Gauge Manifold Set

The gauge manifold set (Figure 1-1) is one of the most common items of service equipment. It is used to monitor the low-side and high-side pressures in an operating system in order to evaluate system performance. When installing new systems or servicing existing systems, the gauge manifold set is regularly used to route and control the flow of refrigerant, refrigerant oil, or other acceptable fluids or gases to and from the system. Typically, this is required for tasks such as leak testing, evacuation and dehydration, adding or removing refrigerant, and other service operations.

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The standard two-valve gauge manifold set consists of two pressure gauges mounted on a manifold assembly.

A compound gauge mounted at the left side of the manifold is used to measure system low-side (suction) pressures, including lower-than-atmospheric pressures. The compound gauge is normally calibrated to measure system pressures in the range of 0 to 120 psig and vacuums from 0 to 30 inches of mercury (in. Hg) vacuum. A high-pressure gauge at the right side of the manifold is used to measure system high-side (discharge) pressures. It is typically calibrated to measure system pressures in the range of 0 to 500 psig. Most pressure gauges supplied on gauge manifold sets are marked with scales calibrated according to the evaporating temperature of common refrigerant This feature gives the technician a choice from referring to pressure-temperature tables and curves to determine the correct temperature relationships for the various refrigerants. Figure 1-2 shows a two-valve gauge manifold set connected to measure system pressures.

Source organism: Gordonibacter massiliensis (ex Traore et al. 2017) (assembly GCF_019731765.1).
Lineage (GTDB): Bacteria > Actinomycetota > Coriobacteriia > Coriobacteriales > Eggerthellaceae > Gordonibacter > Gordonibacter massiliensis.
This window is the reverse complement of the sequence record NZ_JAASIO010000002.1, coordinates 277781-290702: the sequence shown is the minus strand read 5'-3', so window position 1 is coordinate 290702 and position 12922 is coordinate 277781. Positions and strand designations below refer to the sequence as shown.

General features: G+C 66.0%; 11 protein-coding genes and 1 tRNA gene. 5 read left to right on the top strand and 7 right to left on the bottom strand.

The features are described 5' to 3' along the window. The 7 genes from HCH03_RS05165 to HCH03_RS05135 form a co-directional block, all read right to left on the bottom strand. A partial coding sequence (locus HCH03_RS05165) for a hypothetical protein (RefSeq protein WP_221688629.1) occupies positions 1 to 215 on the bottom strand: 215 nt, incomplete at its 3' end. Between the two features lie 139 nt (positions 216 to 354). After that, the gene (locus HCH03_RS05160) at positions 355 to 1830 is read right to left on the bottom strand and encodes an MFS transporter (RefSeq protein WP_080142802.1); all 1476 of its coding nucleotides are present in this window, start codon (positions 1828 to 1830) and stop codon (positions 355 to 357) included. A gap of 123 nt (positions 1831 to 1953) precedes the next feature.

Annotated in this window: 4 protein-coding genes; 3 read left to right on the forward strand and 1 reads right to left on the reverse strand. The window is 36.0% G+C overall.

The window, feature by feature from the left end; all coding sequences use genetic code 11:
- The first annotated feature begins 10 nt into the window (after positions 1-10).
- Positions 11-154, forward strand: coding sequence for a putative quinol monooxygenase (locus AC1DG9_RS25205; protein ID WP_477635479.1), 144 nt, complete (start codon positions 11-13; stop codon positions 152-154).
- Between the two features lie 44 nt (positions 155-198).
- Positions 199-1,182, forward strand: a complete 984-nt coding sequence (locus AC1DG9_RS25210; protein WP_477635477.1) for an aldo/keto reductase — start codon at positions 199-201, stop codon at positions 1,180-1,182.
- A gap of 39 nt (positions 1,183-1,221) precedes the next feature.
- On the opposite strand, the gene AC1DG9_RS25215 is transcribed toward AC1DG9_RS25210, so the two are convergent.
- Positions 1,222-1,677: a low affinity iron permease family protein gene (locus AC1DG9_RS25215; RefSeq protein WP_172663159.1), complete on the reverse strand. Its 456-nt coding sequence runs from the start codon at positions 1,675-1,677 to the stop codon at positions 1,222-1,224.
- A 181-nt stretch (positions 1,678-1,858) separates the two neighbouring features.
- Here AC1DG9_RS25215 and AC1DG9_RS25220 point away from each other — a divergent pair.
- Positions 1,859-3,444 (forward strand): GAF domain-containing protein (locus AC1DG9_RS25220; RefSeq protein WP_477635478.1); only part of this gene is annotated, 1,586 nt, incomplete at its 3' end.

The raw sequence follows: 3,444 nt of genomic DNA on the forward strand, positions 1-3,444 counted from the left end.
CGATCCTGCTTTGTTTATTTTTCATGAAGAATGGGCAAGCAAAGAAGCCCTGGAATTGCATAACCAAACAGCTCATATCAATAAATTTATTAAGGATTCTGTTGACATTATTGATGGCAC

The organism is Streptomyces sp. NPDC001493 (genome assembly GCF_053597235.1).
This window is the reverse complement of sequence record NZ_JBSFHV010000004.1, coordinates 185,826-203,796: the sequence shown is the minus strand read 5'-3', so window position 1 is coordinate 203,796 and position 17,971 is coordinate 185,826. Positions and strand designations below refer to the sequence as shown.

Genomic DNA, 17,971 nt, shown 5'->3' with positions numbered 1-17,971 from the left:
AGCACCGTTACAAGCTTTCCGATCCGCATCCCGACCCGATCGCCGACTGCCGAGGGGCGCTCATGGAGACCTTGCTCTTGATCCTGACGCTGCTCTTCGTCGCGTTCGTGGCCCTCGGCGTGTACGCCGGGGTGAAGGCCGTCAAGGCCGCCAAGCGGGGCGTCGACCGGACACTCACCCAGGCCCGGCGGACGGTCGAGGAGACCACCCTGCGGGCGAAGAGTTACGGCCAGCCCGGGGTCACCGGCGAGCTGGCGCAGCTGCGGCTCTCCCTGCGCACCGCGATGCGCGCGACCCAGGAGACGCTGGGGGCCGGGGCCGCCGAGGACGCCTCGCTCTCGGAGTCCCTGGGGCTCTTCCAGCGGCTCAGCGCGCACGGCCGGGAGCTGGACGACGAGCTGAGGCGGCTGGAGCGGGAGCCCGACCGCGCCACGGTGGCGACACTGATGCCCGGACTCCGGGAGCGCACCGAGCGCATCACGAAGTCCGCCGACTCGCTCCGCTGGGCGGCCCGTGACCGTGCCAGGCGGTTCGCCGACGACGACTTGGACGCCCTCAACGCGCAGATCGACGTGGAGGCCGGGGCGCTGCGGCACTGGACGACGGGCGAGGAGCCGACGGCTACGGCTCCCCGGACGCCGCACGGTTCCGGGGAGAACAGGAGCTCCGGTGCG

Two-valve gauge manifold sets have two hand valves and three hose ports. The h and valves route the flow of refrigerant to and from the system during servicing.

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The h ose ports are connected to the system being serviced and/or other service instruments through a set of environmentally safe high -pressure service hoses. To comply with clean air non-venting requirements, it is desirable that these hoses be equipped with self-sealing fittings that immediately trap refrigerant when disconnected.

Most gauge manifold sets and service hoses are color coded. Blue identifies the low-pressure compound gauge, h and valve, and related hose port. A blue service hose is normally connected between the manifold low-pressure hose port and the equipment suction service valve. Red marks the high-pressure gauge, h and valve, and hose port. A red service hose is normally connected between the manifold high -pressure hose port and the equipment discharge service valve or liquid line. The center hose port is the utility port. This port is normally connected through a yellow service hose to other service instruments or devices.

Gauge manifold sets are also available with four hand valves and related hose ports (Figure 1-3). This type of manifold can reduce service time by eliminating the need to switch the utility hose between service devices. Four-valve manifolds and related service hoses are color coded as follows: blue (low pressure), red (high pressure), yellow (charging) and black (vacuum).

High -capacity evacuation gauge manifold sets with larger ports and shorter, larger-diameter service hoses to speed up the evacuation process are also available. In addition, there are also gauge manifolds designed specifically for use with heat pumps. These have two high-pressure gauges instead of one, eliminating the need to switch hoses between the liquid and vapor tube service ports when changing between the cooling and heating modes. Digital (electronic) gauge manifold sets are also available. They use liquid crystal display (LCD) indicators instead of analog gauges to display the system pressure readouts (Figure 1-4 ).

The gauge manifold set is a precise measuring instrument and its accuracy is critical to correct servicing. The technician must insure that the gauge manifold set is always handled with care. The “0” rings in the hoses and the calibration of the gauge manifold set should be checked regularly.


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